I love to eat Panulirus interruptus.
Before your imagination runs too wild, let me tell you that is a species of clawless lobster common in our coastal waters, the California spiny lobster, and they will begin showing up on dinner plates starting tomorrow, Oct. 2, when our local recreational lobster season opens.
I thought you might be interested in a brief synopsis about catching spiny lobster (and remember that there are different regulations for the commercial guys).
First, do not leave your armchair unless you have a fishing license that is properly endorsed – either an annual license or a one-day permit. Then you may only catch lobsters by hand or with a hoop net, and this means that divers may not use any devices to snag a “bug,” which is the divers’ nickname for lobster.
The minimum size limit is 3 ¼ inches measured in a straight line on the midline of the back from the rear edge of the eye socket to the rear edge of the body shell. You can bring a lobster to the surface for measuring, but by no means can an undersize lobster be brought aboard any boat or ashore. Thus, you must measure immediately, and all “shorties” (the term for undersize lobsters) must be released immediately. Additionally, all lobsters must be kept whole for measuring until you prepare it for eating. This prevents unscrupulous people from trying to conceal the shorties by chopping them into pieces to fool the game wardens.
If you use hoop nets from a boat then only five baited hoop nets may used by any one person, and no more than 10 baited hoop nets may be used off of any vessel. The daily bag and possession is seven lobsters per person, and do not forget the spiny lobster report card requirement to monitor recreational catches. You must have the card, your fishing license, and a lobster gauge in your possession.
To keep yourself out of trouble with California Dept of Fish and Game, go to http://www.dfg.ca.gov/marine/pdfs/lobsterbrochure.pdf for a two-page flyer on the California spiny lobster.
Tip of the week: A question that I am asked frequently around the harbor usually comes from people who just brought a new boat and want to know the best cruising speed for fuel efficiency. Well, times have changed and now fuel efficiency is achieved at higher speeds, rather than by holding back on the throttles. The credit goes to the yacht designers with their innovative planing hulls and new electronic-controlled turbo after-cooled diesel engines with tuned propellers.
The norm for years has been that you will burn more fuel the faster you go and the only savings is time. But the long-established downward sloping graph for the fuel calculations of displacement hulls, like trawlers, do not hold true for the planing hulls.
Granted, most boats cruising at harbor speed will get the best mileage per gallon, and most people think that cruising in the low teens balances fuel use with traveling time. Constantly, I remind skippers off Newport’s coastline to get the boat up on plane, and throttle up for the turbos to kick in for the optimum cruising efficiency.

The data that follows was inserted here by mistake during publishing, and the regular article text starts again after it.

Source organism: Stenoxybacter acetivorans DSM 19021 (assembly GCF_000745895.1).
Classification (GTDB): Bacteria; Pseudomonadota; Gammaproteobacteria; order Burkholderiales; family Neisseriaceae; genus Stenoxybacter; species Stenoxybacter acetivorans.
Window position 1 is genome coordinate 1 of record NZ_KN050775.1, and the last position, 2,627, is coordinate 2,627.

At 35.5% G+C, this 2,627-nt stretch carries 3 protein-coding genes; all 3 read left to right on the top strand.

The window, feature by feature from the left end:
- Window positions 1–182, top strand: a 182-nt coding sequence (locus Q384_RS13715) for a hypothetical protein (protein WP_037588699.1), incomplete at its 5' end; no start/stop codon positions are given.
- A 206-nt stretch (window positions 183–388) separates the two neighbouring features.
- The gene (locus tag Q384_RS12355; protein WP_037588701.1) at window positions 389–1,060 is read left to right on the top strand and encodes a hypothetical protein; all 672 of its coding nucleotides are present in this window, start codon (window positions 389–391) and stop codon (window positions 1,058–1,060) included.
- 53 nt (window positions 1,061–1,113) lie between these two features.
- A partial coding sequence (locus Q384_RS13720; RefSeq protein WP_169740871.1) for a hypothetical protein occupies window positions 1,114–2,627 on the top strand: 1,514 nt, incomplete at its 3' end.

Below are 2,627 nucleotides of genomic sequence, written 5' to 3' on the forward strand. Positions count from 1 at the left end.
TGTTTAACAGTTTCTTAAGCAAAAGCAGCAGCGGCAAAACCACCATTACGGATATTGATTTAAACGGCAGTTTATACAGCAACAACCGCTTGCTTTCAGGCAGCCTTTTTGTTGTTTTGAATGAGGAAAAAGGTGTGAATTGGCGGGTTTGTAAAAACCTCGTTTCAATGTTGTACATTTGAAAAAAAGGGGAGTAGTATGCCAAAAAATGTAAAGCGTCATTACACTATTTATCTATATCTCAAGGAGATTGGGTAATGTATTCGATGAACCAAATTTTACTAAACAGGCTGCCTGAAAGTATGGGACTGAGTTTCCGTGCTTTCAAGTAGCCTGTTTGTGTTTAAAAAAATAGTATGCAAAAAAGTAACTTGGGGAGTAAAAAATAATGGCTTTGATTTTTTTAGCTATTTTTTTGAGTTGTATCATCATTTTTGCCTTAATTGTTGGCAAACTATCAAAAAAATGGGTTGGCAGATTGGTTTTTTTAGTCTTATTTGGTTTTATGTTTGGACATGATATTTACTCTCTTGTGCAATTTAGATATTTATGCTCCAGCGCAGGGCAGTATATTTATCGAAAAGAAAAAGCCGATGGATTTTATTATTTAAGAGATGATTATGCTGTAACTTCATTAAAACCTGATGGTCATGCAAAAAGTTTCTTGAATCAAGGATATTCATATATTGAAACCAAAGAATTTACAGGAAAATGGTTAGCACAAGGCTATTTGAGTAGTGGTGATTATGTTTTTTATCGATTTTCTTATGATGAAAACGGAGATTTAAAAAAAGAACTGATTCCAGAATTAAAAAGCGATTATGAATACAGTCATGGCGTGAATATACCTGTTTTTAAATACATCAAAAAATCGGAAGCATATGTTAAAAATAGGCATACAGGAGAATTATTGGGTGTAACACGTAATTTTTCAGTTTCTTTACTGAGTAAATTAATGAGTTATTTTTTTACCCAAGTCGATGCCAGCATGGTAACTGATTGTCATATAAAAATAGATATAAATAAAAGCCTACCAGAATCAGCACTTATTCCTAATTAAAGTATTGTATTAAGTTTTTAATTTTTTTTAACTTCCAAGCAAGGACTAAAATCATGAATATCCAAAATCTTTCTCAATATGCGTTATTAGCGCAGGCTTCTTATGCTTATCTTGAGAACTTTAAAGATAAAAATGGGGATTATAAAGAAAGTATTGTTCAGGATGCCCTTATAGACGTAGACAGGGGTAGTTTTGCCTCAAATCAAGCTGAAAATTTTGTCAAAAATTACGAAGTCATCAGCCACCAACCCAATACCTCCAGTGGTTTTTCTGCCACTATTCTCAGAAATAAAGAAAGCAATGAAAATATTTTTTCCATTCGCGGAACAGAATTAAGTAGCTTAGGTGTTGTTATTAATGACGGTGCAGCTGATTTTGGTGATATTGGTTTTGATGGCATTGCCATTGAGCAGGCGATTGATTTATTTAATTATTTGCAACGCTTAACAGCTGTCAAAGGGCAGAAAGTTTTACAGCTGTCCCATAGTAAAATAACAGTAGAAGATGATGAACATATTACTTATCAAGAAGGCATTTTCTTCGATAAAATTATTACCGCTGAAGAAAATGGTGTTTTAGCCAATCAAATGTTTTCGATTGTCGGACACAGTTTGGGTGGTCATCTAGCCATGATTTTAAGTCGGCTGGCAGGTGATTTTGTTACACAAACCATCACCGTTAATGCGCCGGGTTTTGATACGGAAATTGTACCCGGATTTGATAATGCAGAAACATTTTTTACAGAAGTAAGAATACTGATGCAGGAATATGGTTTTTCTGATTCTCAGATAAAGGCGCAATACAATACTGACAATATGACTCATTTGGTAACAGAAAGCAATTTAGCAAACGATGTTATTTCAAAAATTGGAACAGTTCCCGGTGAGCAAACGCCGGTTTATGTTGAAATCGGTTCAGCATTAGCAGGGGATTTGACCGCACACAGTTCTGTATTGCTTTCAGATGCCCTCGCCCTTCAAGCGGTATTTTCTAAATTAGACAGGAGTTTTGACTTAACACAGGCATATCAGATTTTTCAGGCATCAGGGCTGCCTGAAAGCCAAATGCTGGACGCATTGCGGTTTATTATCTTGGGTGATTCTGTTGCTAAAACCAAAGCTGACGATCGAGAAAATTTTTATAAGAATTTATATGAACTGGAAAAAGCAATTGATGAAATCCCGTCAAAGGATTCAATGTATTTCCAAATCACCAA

To analyze my theory, let’s take a look at a vessel’s actual data for cruising 300 nautical miles.
Let’s start with cruising at 8.6 knots, and the boat will average .5 miles per gallon, but it will take you 35 hours (1 1/2 days) to go 300 nautical miles while burning a total of 602 gallons. At this slow speed in the ocean the boat will be sluggish to handle, and rolling with the swells will make most people green. Now, step up to the low teens that most skippers think is the best cruising speed at 11.6 knots, and the mileage is less, at .3 miles per gallon. You complete the 300 miles in 26 hours – little time savings – but almost double the fuel consumption, as you will burn a total of 1,044 gallons.
OK, now put the throttles in the 20s, where the designers have planned the cruising speeds. At 22.8 knots, the boat still gets .3 miles per gallon, and you burn 994.5 gallons of fuel. But you complete the 300 miles in only 13 hours. You have saved slightly on fuel but cut the travel in half compared with the speed of 11.6 knots.
Why stop there, push the throttles to 29.1 knots and you still get about .3 miles per gallon, and you will cover 300 miles in only 10 hours thus, burning only 970 gallons of fuel. The numbers show that faster is better, and the increased speeds are making skippers rethink how they calculate the best fuel consumption rate.
Lastly, the newer hulls will give a better ride when the boat is up on plane performing as the designer intended.
And don’t forget: Tune in to the No. 1 boating radio talk show in the nation, Capt. Mike Whitehead’s Boathouse Radio Show, broadcasting coast-to-coast on the CRN Digital Talk Radio syndicated network every Saturday at noon, Pacific time. Join Chandler Bell and me as we talk about “all things boating.” You can find the station listings, cable TV channels, live streaming on the Internet, and now available are apps to listen to the show for your iPhone, Blackberry, iTouch, Android, Palm, and Windows Mobile at www.BoathouseTV.com or www.BoathouseRadio.com.
Until next week, Safe Voyages!